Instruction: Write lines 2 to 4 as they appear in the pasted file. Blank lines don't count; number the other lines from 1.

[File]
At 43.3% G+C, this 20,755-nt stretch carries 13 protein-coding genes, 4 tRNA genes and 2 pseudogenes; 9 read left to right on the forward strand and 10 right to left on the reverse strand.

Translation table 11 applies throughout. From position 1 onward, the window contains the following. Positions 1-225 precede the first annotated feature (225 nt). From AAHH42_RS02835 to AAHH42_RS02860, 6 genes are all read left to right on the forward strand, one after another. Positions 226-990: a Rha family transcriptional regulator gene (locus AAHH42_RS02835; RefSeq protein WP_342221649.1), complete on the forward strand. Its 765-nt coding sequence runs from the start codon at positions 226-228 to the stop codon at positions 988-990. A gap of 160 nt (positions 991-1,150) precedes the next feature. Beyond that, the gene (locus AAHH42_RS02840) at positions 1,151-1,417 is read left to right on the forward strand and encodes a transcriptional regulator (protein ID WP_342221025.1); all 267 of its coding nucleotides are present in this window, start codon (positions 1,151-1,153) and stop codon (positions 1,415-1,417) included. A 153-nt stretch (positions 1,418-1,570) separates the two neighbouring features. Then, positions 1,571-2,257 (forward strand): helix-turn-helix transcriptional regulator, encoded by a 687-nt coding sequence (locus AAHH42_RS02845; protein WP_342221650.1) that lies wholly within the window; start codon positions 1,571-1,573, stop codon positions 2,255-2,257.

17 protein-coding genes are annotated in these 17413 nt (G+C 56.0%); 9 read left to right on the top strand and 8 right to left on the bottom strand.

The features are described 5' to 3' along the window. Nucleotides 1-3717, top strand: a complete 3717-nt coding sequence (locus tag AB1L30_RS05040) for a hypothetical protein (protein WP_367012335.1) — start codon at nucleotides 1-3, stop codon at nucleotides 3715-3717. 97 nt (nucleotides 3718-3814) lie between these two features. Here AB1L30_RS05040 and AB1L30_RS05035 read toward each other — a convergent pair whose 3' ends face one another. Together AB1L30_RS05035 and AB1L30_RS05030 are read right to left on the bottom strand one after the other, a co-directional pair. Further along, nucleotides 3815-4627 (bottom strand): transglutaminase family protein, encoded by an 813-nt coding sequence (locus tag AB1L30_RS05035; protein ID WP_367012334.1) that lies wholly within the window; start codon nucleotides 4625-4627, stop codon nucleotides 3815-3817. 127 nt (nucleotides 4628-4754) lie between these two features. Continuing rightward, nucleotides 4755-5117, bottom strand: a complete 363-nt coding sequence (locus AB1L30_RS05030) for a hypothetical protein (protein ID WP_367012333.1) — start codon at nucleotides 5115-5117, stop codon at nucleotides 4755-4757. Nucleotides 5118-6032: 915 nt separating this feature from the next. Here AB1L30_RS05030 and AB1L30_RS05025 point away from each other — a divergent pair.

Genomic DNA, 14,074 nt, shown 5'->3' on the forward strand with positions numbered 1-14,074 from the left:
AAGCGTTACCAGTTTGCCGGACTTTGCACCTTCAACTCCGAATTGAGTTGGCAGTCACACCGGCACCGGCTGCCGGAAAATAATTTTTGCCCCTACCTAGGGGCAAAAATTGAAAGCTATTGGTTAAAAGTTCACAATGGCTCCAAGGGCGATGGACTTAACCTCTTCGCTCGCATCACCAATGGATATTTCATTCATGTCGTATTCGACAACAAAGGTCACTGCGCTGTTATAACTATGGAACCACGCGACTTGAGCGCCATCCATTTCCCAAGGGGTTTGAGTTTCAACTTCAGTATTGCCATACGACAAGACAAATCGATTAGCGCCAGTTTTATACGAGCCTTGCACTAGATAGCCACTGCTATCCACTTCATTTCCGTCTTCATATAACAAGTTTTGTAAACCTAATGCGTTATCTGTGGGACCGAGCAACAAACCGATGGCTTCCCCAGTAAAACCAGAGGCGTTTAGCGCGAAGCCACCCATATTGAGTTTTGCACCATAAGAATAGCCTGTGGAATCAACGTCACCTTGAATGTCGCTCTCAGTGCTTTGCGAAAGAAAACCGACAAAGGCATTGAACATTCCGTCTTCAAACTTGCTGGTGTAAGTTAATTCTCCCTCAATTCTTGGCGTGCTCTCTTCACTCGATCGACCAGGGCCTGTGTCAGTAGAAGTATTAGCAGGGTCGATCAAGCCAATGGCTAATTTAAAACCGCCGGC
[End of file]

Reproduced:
Translation table 11 applies throughout. From position 1 onward, the window contains the following. Positions 1-225 precede the first annotated feature (225 nt). From AAHH42_RS02835 to AAHH42_RS02860, 6 genes are all read left to right on the forward strand, one after another. Positions 226-990: a Rha family transcriptional regulator gene (locus AAHH42_RS02835; RefSeq protein WP_342221649.1), complete on the forward strand. Its 765-nt coding sequence runs from the start codon at positions 226-228 to the stop codon at positions 988-990. A gap of 160 nt (positions 991-1,150) precedes the next feature. Beyond that, the gene (locus AAHH42_RS02840) at positions 1,151-1,417 is read left to right on the forward strand and encodes a transcriptional regulator (protein ID WP_342221025.1); all 267 of its coding nucleotides are present in this window, start codon (positions 1,151-1,153) and stop codon (positions 1,415-1,417) included. A 153-nt stretch (positions 1,418-1,570) separates the two neighbouring features. Then, positions 1,571-2,257 (forward strand): helix-turn-helix transcriptional regulator, encoded by a 687-nt coding sequence (locus AAHH42_RS02845; protein WP_342221650.1) that lies wholly within the window; start codon positions 1,571-1,573, stop codon positions 2,255-2,257.

17 protein-coding genes are annotated in these 17413 nt (G+C 56.0%); 9 read left to right on the top strand and 8 right to left on the bottom strand.

The features are described 5' to 3' along the window. Nucleotides 1-3717, top strand: a complete 3717-nt coding sequence (locus tag AB1L30_RS05040) for a hypothetical protein (protein WP_367012335.1) — start codon at nucleotides 1-3, stop codon at nucleotides 3715-3717. 97 nt (nucleotides 3718-3814) lie between these two features. Here AB1L30_RS05040 and AB1L30_RS05035 read toward each other — a convergent pair whose 3' ends face one another. Together AB1L30_RS05035 and AB1L30_RS05030 are read right to left on the bottom strand one after the other, a co-directional pair. Further along, nucleotides 3815-4627 (bottom strand): transglutaminase family protein, encoded by an 813-nt coding sequence (locus tag AB1L30_RS05035; protein ID WP_367012334.1) that lies wholly within the window; start codon nucleotides 4625-4627, stop codon nucleotides 3815-3817. 127 nt (nucleotides 4628-4754) lie between these two features. Continuing rightward, nucleotides 4755-5117, bottom strand: a complete 363-nt coding sequence (locus AB1L30_RS05030) for a hypothetical protein (protein ID WP_367012333.1) — start codon at nucleotides 5115-5117, stop codon at nucleotides 4755-4757. Nucleotides 5118-6032: 915 nt separating this feature from the next. Here AB1L30_RS05030 and AB1L30_RS05025 point away from each other — a divergent pair.